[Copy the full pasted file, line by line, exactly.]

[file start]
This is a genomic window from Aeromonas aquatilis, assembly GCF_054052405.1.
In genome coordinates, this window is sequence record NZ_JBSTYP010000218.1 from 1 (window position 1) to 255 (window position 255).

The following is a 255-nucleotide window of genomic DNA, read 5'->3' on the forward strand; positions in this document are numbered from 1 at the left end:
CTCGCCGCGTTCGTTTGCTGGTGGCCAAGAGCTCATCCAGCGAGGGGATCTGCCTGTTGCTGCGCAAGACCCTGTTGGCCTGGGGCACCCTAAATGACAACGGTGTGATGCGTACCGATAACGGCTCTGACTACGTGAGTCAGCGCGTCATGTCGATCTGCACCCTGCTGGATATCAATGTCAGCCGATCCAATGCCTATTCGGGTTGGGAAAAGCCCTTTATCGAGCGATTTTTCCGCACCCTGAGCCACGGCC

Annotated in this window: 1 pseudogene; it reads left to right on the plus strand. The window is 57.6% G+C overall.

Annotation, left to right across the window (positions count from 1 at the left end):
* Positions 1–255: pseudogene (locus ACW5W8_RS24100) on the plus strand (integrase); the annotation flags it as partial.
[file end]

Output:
This is a genomic window from Aeromonas aquatilis, assembly GCF_054052405.1.
In genome coordinates, this window is sequence record NZ_JBSTYP010000218.1 from 1 (window position 1) to 255 (window position 255).

The following is a 255-nucleotide window of genomic DNA, read 5'->3' on the forward strand; positions in this document are numbered from 1 at the left end:
CTCGCCGCGTTCGTTTGCTGGTGGCCAAGAGCTCATCCAGCGAGGGGATCTGCCTGTTGCTGCGCAAGACCCTGTTGGCCTGGGGCACCCTAAATGACAACGGTGTGATGCGTACCGATAACGGCTCTGACTACGTGAGTCAGCGCGTCATGTCGATCTGCACCCTGCTGGATATCAATGTCAGCCGATCCAATGCCTATTCGGGTTGGGAAAAGCCCTTTATCGAGCGATTTTTCCGCACCCTGAGCCACGGCC

Annotated in this window: 1 pseudogene; it reads left to right on the plus strand. The window is 57.6% G+C overall.

Annotation, left to right across the window (positions count from 1 at the left end):
* Positions 1–255: pseudogene (locus ACW5W8_RS24100) on the plus strand (integrase); the annotation flags it as partial.